About Deep Zoom Composer

With Deep Zoom Composer, you can take a collection of images of various resolutions (including large, high-resolution images) and arrange them into a composition. You can then export or publish the composition as either a single high-resolution image or a set of individual images with different resolutions. Once you export or publish your composition, you can use a standard broadband connection to quickly display and navigate a large, detailed image or a panorama of images that might otherwise be extremely slow to view.

A Deep Zoom image in a browser

A Deep Zoom image in a browser

What is Deep Zoom Composer used for?

There are many things you can do with Deep Zoom Composer, from artistic applications, such as complex photo mosaics, to business applications, such as photo galleries for real estate sites. Here are just a few potential uses:

  • Mapping.

  • Photo galleries.

  • Interactive online ads.

  • High-resolution photos.

  • Visual catalogs.

  • 3D photography.

For more Deep Zoom examples online, see Seadragon Ajax on Microsoft Live Labs Dd409068.xtlink_newWindow(en-us,Expression.10).png.

How does the Deep Zoom technology work?

Deep Zoom Composer uses the Deep Zoom technology found in Microsoft Silverlight and Seadragon Ajax. When you view an image created in Deep Zoom Composer in a browser, the browser downloads only the portion of the image that you are actually viewing on your screen at that time, and at a resolution appropriate to the scale of the image. Downloading only part of the image data at a time decreases the time it takes to load the image and optimizes the viewing experience.

For more information about Silverlight and Seadragon Ajax, see Exporting a composition.

Blurry-to-crisp loading

When you first view a Deep Zoom image, your browser displays a scaled-up version of a low-resolution version of the image, and then blends in higher-resolution images as they are downloaded. This is the reason for the blurry-to-crisp experience when you view an image created in Deep Zoom Composer. It is also the reason that the Deep Zoom images open quickly regardless of the file size of the image. The blurry-to-crisp behavior that you see during loading also occurs when you interact with the Deep Zoom image (for example, zooming or panning the image), and it enables you to smoothly pan and zoom a Deep Zoom image the way you would an online map, such as Microsoft Live Earth.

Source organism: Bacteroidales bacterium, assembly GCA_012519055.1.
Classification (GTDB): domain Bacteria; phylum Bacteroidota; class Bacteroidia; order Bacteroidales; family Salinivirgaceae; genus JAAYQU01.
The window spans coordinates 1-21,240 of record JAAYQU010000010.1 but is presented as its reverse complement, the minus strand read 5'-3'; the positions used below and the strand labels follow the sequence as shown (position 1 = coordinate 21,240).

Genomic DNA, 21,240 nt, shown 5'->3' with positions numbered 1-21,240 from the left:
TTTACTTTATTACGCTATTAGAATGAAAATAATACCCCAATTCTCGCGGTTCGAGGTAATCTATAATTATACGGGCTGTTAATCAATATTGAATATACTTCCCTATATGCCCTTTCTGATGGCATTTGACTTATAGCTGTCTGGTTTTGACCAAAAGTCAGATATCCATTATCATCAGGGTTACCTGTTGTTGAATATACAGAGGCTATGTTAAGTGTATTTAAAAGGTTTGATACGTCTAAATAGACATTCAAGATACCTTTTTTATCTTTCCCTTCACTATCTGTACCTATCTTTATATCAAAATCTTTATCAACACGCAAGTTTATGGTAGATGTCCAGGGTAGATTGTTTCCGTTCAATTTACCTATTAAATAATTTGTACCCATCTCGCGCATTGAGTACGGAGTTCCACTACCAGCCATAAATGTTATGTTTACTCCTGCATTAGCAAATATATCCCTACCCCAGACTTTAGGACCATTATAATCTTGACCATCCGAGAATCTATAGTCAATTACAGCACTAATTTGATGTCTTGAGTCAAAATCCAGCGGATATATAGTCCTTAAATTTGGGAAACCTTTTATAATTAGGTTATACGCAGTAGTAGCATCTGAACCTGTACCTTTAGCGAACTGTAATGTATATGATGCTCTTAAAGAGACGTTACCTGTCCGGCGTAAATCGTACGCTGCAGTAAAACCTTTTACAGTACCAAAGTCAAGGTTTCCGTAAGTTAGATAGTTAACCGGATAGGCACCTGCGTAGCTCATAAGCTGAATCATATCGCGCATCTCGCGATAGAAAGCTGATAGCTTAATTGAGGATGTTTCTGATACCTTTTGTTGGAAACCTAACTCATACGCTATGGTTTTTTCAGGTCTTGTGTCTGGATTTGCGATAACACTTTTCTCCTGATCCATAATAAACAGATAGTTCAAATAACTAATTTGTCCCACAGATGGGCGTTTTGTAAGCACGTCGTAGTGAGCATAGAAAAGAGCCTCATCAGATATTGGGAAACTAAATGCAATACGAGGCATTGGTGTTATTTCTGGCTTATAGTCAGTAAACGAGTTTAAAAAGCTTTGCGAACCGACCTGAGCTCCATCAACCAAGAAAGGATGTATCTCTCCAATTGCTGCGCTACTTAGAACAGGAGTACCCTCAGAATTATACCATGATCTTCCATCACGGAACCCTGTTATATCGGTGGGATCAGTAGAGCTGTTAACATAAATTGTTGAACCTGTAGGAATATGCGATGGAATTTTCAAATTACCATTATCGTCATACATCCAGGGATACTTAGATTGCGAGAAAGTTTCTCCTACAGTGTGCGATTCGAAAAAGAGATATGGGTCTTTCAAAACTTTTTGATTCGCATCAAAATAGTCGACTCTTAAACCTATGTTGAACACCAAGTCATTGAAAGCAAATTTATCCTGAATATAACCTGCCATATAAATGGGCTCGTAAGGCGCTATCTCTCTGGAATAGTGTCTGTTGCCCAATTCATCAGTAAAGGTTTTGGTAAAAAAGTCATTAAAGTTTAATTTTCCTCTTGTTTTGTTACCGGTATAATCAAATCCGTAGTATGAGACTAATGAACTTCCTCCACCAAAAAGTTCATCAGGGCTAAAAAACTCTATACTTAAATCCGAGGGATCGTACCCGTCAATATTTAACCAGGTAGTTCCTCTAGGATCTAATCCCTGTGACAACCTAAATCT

Blurry-to-crisp loading

Blurry-to-crisp loading process

Image pyramids and tiles

Each image in a Deep Zoom Composer composition is partitioned (or sliced up) into tiles. During the tiling process, Deep Zoom Composer creates an image pyramid of various resolutions. An image pyramid has the highest-resolution image, composed of multiple tiles, at the base of the pyramid, and the lowest-resolution image at the top of the pyramid, as a single tile. In Deep Zoom Composer, each tile at each level in the pyramid is 256x256 pixels. This tiling process happens at design time as part of the Deep Zoom Composer exporting process.

At run time (when you are viewing the image in a browser), one of the lower-resolution image tiles loads first to decrease wait time and download size so you can see the image as quickly as possible, instead of waiting for the entire image to load. As you pan and zoom the image, other pieces of image data are loaded as needed. For example, if you zoom in to see only the highlighted middle part of the image, your browser loads only the highlighted tiles, rather than the higher-resolution tiles of the entire image.

Image pyramid

Image pyramid

See also


Learning and community resources

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